Analyzing Graffiti and Street Art Discourses

A discourse community is a community that has several features in common that help to define their group. These features allow the community to have a standard way of communicating, a general understanding of norms within the group, and certain membership criteria. The texts within a discourse community are also helpful in identifying a discourse community. It is important to study discourses in order to gain a broader range of knowledge about the discourse group being studied. In addition to learning more about a discourse community, the potential for learning more about one’s own identity and one’s relative place in society. Another way a discourse community can be explained is like this: “Imagine that each time I am acting within a given Discourse, or combination of them, that a specific color of paint is put on me, each Discourse being associated with a different color. If we look at a person, the predominant color scheme on the person now defines that person’s social trajectory thus far” (Gee). The purpose of discourse pedagogy teaching is that our “color scheme” will potentially allow for a better understanding of other discourse communities as well as a better understanding of self.

In other words Discourse Is:

The graffiti discourse community that I will primarily focus on comes from the postmodern era of art. This infers that I will be analyzing the graffiti movement that emerged during the late 1960’s to the early 1970’s. This particular subculture had developed as a “form of resistance to authority and at the same time a means of expression and connectedness to its own subculture” (Dennant).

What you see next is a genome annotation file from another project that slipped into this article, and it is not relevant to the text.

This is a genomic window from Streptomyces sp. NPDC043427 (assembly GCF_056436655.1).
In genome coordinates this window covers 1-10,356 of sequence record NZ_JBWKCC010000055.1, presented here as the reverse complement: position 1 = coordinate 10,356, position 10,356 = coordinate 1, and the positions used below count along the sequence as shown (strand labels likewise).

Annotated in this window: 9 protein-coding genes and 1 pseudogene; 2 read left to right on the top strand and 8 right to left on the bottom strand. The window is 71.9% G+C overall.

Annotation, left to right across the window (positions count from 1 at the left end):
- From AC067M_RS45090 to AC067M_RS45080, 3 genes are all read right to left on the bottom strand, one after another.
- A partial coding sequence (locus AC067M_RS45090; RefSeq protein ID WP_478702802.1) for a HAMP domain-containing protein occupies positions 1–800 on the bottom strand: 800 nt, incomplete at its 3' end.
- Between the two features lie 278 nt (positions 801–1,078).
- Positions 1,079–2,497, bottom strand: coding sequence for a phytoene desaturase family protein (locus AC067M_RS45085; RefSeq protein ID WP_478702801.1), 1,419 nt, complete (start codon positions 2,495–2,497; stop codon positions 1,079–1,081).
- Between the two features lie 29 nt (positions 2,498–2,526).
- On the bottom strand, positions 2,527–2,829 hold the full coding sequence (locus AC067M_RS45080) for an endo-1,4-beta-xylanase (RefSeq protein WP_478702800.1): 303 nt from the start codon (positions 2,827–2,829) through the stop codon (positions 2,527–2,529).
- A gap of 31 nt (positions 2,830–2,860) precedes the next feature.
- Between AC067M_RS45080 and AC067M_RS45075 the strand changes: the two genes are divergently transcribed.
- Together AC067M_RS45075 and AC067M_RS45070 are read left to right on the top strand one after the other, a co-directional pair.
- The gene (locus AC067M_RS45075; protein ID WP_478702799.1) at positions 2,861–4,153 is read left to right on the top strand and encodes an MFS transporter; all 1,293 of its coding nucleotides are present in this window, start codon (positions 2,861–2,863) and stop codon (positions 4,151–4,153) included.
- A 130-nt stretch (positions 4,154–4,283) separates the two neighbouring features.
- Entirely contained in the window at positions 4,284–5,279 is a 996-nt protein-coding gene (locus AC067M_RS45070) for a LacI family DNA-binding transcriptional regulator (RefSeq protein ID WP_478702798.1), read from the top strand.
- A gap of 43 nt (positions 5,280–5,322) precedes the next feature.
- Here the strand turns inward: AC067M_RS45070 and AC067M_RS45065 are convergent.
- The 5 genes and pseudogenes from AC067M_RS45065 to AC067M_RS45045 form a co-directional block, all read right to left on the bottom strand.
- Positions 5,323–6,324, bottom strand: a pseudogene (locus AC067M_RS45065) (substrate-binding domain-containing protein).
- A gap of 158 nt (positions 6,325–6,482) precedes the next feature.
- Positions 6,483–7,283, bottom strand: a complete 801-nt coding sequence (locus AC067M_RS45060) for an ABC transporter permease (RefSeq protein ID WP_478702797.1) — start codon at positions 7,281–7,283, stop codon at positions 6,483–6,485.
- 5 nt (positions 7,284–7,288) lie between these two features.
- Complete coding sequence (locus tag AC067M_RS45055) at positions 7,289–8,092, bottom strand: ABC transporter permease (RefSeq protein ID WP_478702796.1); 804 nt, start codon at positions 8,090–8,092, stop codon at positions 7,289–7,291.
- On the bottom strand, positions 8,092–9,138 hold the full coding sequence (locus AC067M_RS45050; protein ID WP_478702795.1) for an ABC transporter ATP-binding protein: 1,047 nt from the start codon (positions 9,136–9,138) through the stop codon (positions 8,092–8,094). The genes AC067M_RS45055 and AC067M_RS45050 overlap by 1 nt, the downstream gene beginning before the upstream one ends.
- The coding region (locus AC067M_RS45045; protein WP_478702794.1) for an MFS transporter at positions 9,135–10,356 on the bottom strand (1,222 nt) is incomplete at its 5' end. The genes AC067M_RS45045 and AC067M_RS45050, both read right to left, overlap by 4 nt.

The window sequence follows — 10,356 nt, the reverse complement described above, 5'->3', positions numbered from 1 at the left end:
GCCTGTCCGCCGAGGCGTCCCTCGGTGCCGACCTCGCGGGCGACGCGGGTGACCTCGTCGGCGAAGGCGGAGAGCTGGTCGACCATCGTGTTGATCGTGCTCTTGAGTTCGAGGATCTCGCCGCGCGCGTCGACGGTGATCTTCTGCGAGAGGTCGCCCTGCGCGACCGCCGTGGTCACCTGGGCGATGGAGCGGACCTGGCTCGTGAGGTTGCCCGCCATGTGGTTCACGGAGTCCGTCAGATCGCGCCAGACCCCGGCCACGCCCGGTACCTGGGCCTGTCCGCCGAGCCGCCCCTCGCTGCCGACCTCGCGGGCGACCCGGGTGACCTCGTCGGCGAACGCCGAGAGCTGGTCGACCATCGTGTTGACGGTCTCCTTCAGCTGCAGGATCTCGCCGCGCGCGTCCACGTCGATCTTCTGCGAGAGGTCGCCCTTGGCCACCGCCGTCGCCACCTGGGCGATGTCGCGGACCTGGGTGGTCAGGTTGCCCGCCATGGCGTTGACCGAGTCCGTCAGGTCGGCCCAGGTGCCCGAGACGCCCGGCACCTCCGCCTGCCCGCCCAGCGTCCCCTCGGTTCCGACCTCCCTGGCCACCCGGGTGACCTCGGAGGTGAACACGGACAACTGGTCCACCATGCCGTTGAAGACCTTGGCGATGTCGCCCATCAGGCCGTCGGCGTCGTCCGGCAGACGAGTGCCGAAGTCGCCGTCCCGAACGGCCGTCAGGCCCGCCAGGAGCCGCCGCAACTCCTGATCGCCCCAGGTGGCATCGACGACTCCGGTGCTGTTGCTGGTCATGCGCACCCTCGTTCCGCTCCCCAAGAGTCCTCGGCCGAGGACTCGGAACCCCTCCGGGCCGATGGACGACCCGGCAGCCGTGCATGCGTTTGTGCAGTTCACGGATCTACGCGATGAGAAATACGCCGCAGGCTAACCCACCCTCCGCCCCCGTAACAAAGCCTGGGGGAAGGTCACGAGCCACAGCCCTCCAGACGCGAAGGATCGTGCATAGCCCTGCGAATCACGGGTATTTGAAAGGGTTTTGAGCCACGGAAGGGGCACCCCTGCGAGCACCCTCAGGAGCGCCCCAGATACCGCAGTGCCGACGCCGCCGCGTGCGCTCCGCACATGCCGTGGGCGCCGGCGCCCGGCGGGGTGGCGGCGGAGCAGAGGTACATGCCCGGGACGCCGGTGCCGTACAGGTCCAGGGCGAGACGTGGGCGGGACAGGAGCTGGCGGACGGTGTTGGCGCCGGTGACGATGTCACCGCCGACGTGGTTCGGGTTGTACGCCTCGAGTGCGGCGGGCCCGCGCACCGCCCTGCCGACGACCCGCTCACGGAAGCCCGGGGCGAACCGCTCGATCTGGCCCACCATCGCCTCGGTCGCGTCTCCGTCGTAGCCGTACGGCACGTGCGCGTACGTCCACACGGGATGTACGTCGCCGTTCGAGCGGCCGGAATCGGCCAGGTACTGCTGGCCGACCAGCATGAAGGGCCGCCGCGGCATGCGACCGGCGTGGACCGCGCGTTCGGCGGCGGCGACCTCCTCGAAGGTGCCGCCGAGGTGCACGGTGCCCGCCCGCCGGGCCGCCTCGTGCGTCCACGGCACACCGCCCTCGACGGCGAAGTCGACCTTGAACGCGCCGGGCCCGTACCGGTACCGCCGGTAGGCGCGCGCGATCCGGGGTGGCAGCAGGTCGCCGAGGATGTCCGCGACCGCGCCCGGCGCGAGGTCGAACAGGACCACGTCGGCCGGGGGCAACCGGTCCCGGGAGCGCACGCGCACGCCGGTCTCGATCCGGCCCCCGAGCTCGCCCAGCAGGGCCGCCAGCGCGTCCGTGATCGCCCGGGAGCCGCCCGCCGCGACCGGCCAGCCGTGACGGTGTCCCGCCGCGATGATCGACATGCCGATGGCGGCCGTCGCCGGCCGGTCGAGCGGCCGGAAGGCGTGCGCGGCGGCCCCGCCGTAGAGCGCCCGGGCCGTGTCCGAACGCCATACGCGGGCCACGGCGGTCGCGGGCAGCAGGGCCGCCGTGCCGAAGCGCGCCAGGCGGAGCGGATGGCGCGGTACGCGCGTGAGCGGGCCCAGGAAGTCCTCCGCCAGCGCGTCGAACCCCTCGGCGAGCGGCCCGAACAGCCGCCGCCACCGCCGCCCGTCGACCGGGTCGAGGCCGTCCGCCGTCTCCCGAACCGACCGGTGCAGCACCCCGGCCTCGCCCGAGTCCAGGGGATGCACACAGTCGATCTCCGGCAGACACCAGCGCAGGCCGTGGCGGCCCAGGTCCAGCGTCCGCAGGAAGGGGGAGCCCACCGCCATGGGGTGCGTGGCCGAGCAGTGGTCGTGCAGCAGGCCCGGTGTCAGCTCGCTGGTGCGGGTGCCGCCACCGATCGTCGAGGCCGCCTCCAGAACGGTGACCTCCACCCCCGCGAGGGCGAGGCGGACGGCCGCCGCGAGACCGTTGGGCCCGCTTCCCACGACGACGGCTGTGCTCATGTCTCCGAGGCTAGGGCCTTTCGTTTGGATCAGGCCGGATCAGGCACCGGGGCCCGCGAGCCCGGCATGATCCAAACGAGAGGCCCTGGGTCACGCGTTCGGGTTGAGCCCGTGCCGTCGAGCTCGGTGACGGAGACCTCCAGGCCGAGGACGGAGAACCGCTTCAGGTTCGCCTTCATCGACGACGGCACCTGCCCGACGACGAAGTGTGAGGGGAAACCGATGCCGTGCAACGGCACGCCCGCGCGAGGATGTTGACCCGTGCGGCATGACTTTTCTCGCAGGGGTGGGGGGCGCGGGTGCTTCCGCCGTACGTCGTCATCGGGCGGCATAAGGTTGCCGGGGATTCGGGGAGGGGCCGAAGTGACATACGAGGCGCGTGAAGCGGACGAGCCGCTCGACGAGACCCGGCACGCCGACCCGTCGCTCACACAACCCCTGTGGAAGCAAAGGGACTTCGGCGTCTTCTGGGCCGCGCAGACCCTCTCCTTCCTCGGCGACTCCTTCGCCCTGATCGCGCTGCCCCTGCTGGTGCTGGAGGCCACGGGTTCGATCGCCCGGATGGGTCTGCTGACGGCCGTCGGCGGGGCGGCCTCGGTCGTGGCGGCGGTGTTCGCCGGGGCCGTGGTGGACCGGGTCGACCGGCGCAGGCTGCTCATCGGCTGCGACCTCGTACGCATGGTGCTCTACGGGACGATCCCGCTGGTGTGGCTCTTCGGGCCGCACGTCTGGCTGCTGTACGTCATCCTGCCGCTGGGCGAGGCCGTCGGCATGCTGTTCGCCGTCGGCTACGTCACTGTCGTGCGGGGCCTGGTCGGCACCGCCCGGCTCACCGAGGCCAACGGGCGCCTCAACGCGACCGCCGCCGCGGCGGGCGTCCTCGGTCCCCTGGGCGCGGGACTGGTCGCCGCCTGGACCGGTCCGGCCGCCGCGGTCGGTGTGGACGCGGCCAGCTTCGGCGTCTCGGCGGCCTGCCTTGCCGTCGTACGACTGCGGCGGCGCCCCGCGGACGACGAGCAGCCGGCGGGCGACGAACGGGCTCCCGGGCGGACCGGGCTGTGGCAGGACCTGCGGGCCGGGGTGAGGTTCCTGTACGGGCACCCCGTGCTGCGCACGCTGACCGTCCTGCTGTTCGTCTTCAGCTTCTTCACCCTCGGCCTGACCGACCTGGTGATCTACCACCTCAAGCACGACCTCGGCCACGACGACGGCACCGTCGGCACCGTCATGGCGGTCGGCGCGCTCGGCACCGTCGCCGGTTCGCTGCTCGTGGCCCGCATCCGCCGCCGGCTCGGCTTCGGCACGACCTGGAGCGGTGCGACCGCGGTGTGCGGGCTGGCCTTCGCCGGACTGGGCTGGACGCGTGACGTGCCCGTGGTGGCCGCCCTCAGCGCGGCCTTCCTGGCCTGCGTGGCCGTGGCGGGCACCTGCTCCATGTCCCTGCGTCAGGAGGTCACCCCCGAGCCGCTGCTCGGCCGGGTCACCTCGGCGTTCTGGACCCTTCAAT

The discourse community of street artists actually came about after the graffiti movement and has many elements that graffiti artists exhibit. This is due to the fact that many graffiti writers progressed into the discourse community of street art. This group is hardly defined by what medium they use as a tool other than their visual art is always displayed in the eye of the public. Their methods can be anything from painting, spray paint, stickers, projection, installations, stencils, wheat pasting’s or even flash mobbing.

The way I intend to analyze these two discourse communities will be by comparing and contrasting the features of both groups. I will discuss in the pages section of this website: the roots of each community, the ways in which these groups communicate; both with each other and with the world, the art periods congruent with each movement, intertexuality both groups have in common with advertisement companies, how these groups view membership within their community, the issue of “selling-out,” how these groups effect personal identity, as well as how these groups effect the world globally and what the possible future of these discourses are.


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